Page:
Teachers union engages global peers over ‘Zim labour crisis’

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Raymond Majongwe

BY MIRIAM MANGWAYA
PROGRESSIVE Teachers Union of Zimbabwe (PTUZ) secretary-general Raymond Majongwe yesterday claimed that union leaders were receiving threats from suspected State security agents after they wrote to the Education International (EI), headquartered in Belgium, seeking its intervention in their salary dispute with government.

The letter was sent at a time when President Emmerson Mnangagwa is in that country attending the European Union/Africa Union Summit.

Majongwe said he was one of those being threatened.

He wrote to the EI on Tuesday requesting the global federation of teachers’ trade unions to compel government to adhere to international labour laws to amicably resolve teachers’ grievances.

Teachers and school heads have not been reporting for work since schools opened for the 2022 first term on February 7.

Zimbabwean teachers on strike

They are demanding the pre-October 2018 salary of US$540 and have rejected government’s offer of a 20% pay rise and US$100 cash to be deducted from their local currency
component.

In the letter dated February 15, Majongwe said government had refused to sign the International Labour Organisation ILO conventions 151 and 152 that would force it to observe labour rights.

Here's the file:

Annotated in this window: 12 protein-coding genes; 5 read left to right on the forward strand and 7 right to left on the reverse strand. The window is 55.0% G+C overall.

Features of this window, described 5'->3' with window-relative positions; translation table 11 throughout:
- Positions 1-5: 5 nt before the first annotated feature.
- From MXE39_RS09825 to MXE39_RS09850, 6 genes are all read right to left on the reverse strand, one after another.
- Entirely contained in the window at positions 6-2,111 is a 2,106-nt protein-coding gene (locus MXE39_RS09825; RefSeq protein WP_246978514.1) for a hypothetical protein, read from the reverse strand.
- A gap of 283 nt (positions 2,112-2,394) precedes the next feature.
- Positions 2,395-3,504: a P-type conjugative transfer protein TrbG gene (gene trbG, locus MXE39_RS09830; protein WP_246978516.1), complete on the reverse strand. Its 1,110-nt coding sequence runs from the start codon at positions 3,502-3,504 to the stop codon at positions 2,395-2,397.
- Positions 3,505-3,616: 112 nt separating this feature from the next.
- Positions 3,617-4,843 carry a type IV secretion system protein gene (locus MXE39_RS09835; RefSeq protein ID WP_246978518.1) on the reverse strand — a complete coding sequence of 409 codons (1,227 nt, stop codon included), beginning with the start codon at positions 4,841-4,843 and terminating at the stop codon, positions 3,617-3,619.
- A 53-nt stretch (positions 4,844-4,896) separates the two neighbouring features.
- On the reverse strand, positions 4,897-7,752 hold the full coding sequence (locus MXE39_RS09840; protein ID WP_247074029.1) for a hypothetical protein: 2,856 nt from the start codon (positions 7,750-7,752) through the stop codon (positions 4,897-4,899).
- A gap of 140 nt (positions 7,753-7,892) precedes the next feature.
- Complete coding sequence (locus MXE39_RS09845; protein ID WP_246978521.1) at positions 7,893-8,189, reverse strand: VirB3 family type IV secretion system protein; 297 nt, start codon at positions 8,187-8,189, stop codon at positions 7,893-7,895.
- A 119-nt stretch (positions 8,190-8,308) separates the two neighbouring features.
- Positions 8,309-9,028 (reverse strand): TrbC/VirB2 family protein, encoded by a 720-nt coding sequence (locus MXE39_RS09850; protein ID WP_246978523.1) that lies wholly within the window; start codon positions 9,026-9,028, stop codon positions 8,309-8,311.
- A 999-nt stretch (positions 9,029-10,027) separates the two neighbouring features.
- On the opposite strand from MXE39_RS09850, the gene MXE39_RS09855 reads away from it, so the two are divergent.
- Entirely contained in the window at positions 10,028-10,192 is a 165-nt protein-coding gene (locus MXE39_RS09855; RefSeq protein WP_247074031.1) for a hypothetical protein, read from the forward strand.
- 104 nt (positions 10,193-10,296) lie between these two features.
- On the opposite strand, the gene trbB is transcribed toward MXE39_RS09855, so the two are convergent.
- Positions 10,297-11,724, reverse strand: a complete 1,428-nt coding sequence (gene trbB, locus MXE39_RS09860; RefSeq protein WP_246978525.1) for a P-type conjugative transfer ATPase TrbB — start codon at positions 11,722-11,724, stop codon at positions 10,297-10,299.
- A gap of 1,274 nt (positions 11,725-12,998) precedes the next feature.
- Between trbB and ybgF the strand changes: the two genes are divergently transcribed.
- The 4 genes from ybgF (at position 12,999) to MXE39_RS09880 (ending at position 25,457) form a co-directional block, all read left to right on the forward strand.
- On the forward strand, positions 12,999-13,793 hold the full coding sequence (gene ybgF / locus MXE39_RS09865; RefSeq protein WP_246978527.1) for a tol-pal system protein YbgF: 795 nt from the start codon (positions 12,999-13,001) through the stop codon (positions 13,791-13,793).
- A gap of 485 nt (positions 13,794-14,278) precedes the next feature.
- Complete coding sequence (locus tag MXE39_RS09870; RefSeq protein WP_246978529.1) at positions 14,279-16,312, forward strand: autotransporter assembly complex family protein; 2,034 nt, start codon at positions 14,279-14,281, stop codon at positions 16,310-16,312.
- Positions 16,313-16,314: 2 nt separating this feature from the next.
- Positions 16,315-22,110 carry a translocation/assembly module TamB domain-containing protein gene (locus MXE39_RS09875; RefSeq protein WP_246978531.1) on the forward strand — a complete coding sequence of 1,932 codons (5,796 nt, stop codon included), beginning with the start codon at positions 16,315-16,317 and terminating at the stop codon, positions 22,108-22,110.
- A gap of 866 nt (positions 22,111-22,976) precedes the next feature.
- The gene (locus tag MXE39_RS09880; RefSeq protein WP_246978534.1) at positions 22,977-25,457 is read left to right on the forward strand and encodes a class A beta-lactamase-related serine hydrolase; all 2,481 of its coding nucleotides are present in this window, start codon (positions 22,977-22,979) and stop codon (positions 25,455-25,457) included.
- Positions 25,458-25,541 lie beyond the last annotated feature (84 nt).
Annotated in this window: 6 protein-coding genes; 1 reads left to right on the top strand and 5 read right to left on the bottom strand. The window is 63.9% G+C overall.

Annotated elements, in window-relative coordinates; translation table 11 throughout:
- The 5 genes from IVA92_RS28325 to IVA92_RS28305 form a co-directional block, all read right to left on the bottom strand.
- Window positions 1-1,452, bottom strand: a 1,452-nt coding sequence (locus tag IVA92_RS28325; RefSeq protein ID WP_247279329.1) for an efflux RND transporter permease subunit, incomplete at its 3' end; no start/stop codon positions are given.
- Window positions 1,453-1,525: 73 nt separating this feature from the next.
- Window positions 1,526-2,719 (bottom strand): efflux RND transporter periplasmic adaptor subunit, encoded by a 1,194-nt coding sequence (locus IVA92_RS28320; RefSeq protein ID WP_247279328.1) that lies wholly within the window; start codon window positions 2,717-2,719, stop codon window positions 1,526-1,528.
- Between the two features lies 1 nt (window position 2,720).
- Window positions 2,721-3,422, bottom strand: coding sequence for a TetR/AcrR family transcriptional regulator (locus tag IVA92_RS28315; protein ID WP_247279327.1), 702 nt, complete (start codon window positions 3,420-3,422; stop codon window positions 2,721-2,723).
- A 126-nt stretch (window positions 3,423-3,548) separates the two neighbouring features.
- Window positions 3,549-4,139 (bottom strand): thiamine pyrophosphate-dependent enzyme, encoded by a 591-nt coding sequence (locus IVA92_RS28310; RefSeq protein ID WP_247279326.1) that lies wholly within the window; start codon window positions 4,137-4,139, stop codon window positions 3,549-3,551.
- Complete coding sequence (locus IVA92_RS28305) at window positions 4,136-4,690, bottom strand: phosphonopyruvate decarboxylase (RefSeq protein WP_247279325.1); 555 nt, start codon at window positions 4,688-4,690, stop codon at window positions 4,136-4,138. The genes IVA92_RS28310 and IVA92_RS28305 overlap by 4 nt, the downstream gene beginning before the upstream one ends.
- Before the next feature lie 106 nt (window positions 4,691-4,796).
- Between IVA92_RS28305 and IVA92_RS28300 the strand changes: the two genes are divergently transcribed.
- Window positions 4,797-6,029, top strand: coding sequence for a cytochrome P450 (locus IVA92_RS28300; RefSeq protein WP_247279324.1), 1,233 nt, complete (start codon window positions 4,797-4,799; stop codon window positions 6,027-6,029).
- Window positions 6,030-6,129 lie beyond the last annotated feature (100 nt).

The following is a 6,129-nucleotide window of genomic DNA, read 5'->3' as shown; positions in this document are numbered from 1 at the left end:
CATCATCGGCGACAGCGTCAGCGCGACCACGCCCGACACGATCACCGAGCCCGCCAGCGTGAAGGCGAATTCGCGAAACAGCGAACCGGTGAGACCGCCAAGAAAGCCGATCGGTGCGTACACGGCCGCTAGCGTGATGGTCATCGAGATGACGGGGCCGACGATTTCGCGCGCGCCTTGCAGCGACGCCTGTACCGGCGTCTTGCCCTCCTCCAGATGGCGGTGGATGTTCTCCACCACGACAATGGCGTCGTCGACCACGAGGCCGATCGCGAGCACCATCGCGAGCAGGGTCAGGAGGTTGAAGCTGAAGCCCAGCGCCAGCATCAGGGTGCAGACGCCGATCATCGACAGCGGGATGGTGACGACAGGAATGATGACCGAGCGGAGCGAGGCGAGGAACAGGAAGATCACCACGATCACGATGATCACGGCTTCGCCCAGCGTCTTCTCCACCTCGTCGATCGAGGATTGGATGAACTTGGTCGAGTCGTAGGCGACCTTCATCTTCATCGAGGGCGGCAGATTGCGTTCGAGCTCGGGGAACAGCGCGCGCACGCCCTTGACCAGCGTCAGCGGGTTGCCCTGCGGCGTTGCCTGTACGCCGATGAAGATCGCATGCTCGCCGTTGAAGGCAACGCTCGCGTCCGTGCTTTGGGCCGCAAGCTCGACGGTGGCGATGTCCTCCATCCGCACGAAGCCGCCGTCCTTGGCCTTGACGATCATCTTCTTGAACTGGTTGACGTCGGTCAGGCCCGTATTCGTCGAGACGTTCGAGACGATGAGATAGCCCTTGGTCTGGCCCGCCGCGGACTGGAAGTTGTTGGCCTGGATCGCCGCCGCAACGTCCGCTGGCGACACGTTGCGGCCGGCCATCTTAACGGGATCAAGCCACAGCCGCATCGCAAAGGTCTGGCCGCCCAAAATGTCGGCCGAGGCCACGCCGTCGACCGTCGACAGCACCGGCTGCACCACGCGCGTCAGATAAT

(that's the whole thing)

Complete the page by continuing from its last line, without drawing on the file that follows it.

“The EI has responded to our letter and has agreed to meet the Primary and Secondary Education ministry. It promised to deliver a letter to Mnangagwa after getting a clearer picture of what government intends to do with teachers and school heads,” he said.

“It’s sad, however, that the State machinery and overzealous characters are already threatening me for writing to the EI and the ILO. They are accusing me and PTUZ of asking the international organisations to interfere in Zimbabwe’s domestic affairs. We, however, dismiss this narrative as the height of ignorance and madness. We are doing our job as a trade union and political players should not put their dirty hands in our efforts to find solutions to the problems we face.”

Primary and Secondary Education ministry spokesperson Taungana Ndoro yesterday said: “I am out in the field and am not aware of it (letter). (Besides), we are here to provide quality, relevant and inclusive education.”

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